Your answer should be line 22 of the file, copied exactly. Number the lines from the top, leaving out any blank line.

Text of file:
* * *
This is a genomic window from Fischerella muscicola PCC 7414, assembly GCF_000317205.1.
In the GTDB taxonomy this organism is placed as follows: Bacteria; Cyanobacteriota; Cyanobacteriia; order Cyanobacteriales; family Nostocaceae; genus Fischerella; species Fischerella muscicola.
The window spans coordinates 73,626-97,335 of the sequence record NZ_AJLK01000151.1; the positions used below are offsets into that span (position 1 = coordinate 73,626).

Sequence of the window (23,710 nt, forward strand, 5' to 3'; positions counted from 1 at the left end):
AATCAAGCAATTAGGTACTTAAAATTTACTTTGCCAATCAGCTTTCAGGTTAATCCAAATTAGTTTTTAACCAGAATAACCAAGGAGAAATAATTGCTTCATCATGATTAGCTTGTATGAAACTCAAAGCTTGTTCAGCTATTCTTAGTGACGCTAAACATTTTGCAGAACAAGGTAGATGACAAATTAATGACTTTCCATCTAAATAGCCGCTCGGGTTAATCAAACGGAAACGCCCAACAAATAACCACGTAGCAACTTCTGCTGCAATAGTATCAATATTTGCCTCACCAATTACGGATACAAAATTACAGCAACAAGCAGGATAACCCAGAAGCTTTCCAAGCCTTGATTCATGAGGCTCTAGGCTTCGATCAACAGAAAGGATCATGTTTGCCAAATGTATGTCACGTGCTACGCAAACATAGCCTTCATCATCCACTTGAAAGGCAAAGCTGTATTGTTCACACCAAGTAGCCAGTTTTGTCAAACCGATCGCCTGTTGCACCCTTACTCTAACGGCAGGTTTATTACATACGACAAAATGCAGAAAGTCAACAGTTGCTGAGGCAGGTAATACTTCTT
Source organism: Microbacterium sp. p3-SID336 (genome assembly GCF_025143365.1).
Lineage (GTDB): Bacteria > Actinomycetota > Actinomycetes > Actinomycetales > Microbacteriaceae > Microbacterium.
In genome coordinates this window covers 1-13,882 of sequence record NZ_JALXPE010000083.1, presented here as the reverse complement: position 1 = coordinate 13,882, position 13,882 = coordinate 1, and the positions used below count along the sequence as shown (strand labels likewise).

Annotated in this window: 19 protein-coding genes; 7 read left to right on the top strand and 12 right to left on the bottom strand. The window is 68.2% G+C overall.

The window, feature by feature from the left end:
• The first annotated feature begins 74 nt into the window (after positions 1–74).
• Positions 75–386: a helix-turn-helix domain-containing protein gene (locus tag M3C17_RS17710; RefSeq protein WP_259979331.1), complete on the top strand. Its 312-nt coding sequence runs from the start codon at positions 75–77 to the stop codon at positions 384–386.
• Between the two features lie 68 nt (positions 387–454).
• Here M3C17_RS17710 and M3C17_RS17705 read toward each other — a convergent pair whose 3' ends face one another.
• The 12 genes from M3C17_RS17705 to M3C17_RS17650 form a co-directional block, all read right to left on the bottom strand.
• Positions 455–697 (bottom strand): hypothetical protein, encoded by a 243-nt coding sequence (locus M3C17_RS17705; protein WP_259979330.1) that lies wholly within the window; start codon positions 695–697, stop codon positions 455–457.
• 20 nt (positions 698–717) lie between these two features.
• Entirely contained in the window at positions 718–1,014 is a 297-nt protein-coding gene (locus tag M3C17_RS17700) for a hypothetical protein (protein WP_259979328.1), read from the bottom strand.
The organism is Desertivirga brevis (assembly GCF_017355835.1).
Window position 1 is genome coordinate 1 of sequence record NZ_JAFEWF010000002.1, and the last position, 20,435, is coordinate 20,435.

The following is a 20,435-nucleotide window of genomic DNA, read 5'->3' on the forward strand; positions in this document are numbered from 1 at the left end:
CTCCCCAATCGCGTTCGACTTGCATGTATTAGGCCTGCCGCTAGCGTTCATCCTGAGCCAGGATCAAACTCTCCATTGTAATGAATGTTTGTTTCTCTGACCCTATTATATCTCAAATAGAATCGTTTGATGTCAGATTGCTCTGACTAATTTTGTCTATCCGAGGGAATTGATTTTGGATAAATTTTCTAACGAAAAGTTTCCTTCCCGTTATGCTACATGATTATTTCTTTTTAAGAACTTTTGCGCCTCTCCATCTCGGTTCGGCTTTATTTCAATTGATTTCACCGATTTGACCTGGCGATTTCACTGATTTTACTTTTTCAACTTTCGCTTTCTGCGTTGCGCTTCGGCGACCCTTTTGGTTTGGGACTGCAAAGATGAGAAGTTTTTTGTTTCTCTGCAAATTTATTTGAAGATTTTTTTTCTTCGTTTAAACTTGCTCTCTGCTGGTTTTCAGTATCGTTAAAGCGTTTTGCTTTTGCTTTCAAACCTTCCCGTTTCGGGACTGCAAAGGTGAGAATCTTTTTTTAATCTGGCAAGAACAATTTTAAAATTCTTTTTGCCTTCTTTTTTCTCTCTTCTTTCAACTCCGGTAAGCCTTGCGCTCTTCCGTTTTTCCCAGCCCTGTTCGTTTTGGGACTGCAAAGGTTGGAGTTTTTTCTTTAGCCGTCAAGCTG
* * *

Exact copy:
CTCCCCAATCGCGTTCGACTTGCATGTATTAGGCCTGCCGCTAGCGTTCATCCTGAGCCAGGATCAAACTCTCCATTGTAATGAATGTTTGTTTCTCTGACCCTATTATATCTCAAATAGAATCGTTTGATGTCAGATTGCTCTGACTAATTTTGTCTATCCGAGGGAATTGATTTTGGATAAATTTTCTAACGAAAAGTTTCCTTCCCGTTATGCTACATGATTATTTCTTTTTAAGAACTTTTGCGCCTCTCCATCTCGGTTCGGCTTTATTTCAATTGATTTCACCGATTTGACCTGGCGATTTCACTGATTTTACTTTTTCAACTTTCGCTTTCTGCGTTGCGCTTCGGCGACCCTTTTGGTTTGGGACTGCAAAGATGAGAAGTTTTTTGTTTCTCTGCAAATTTATTTGAAGATTTTTTTTCTTCGTTTAAACTTGCTCTCTGCTGGTTTTCAGTATCGTTAAAGCGTTTTGCTTTTGCTTTCAAACCTTCCCGTTTCGGGACTGCAAAGGTGAGAATCTTTTTTTAATCTGGCAAGAACAATTTTAAAATTCTTTTTGCCTTCTTTTTTCTCTCTTCTTTCAACTCCGGTAAGCCTTGCGCTCTTCCGTTTTTCCCAGCCCTGTTCGTTTTGGGACTGCAAAGGTTGGAGTTTTTTCTTTAGCCGTCAAGCTG